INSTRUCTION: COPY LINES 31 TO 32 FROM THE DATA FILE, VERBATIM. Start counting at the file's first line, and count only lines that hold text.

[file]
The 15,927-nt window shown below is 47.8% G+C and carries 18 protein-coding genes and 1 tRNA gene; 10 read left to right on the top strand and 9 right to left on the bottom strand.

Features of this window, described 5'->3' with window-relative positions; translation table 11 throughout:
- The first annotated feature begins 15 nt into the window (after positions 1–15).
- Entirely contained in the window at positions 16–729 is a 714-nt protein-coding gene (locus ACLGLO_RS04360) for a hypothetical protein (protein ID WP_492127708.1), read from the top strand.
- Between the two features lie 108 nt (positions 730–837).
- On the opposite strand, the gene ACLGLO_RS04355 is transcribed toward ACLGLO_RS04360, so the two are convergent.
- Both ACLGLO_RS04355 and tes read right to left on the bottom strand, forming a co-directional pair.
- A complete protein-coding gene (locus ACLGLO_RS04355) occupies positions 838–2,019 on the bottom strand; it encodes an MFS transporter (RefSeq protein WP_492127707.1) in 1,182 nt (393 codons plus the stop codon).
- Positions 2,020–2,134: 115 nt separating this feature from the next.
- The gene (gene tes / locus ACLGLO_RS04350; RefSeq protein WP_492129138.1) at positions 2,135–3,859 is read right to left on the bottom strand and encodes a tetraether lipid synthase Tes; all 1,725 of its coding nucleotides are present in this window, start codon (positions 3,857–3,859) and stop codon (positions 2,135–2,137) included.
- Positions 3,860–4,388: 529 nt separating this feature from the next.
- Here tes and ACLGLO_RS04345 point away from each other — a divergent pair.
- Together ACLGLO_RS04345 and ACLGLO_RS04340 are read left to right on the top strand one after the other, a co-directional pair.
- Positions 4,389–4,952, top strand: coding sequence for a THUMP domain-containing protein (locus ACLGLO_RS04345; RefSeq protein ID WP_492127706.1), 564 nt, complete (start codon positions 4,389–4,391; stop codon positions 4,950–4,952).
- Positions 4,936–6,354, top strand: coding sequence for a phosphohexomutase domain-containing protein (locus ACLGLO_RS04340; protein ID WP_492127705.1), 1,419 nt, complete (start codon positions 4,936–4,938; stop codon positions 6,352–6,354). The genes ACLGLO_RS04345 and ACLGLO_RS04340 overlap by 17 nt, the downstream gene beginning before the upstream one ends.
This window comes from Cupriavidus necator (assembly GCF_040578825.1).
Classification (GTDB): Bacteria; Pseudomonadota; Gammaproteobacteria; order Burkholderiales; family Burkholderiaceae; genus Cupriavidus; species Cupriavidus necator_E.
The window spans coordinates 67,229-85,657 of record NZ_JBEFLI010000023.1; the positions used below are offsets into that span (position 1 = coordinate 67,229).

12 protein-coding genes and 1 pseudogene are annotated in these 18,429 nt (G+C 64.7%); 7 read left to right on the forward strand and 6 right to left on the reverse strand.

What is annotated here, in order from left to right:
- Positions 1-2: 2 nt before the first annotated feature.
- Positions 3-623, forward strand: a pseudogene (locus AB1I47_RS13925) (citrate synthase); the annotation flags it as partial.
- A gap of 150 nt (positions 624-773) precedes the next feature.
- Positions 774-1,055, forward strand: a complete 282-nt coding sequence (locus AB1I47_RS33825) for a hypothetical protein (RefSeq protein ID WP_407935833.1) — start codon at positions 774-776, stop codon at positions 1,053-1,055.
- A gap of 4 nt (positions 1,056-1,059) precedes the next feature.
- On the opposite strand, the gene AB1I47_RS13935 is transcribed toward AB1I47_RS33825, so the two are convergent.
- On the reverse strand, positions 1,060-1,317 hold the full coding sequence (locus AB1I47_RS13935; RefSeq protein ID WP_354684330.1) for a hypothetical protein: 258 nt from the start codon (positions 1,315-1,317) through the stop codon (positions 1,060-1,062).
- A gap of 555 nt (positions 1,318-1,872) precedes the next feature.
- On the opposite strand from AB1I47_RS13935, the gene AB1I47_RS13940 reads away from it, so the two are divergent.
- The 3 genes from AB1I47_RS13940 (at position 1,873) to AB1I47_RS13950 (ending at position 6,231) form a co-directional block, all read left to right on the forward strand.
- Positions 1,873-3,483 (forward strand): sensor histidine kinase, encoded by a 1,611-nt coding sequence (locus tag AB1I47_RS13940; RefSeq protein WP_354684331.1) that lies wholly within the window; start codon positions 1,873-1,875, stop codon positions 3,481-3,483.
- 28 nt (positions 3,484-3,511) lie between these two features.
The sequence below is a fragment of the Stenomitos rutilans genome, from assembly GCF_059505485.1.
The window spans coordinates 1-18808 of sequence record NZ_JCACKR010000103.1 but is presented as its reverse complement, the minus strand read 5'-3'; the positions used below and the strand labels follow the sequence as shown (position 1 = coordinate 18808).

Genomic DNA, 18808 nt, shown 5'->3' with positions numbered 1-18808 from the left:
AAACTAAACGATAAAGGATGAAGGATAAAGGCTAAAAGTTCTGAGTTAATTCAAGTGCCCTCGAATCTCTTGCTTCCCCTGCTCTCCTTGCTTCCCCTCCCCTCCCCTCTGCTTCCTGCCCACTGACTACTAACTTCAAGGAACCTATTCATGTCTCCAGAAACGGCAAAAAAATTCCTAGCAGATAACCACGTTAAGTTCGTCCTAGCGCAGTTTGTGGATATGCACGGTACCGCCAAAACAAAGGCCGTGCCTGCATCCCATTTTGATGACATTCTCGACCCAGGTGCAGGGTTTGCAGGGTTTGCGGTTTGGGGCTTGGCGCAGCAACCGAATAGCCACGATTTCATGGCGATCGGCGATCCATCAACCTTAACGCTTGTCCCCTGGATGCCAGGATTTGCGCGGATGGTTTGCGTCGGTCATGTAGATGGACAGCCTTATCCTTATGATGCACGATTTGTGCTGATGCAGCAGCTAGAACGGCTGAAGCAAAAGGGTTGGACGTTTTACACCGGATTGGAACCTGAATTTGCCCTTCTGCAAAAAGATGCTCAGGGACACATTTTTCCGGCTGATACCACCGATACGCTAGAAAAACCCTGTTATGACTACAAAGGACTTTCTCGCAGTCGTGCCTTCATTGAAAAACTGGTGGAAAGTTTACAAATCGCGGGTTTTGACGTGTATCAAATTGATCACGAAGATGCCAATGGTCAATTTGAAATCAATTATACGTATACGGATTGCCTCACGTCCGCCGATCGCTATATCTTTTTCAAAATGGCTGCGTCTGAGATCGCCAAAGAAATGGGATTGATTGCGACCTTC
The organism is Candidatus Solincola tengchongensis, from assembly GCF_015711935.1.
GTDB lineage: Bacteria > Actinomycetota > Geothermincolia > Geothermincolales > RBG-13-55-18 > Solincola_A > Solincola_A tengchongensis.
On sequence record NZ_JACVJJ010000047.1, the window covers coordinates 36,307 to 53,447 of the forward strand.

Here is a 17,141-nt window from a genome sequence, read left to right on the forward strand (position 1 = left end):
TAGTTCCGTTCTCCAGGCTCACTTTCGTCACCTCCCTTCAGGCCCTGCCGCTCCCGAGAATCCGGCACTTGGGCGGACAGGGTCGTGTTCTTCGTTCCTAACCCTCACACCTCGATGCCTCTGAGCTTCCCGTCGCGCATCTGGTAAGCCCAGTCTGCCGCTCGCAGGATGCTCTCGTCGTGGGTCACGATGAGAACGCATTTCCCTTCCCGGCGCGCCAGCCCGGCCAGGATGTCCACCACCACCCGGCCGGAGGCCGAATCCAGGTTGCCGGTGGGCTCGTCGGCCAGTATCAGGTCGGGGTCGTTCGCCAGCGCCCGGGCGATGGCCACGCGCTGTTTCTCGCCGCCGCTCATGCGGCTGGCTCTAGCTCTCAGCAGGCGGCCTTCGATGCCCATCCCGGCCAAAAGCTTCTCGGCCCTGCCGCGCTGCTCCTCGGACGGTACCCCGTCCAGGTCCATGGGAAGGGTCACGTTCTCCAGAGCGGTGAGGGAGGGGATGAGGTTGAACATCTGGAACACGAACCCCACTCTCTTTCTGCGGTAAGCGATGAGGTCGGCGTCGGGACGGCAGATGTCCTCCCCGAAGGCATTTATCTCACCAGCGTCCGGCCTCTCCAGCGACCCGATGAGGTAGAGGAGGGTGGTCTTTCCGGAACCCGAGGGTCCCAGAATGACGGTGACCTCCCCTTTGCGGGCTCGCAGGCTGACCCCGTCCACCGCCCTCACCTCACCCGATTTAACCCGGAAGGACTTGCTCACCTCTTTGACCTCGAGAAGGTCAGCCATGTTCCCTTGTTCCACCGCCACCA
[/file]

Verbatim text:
- Positions 1,873-3,483 (forward strand): sensor histidine kinase, encoded by a 1,611-nt coding sequence (locus tag AB1I47_RS13940; RefSeq protein WP_354684331.1) that lies wholly within the window; start codon positions 1,873-1,875, stop codon positions 3,481-3,483.
- 28 nt (positions 3,484-3,511) lie between these two features.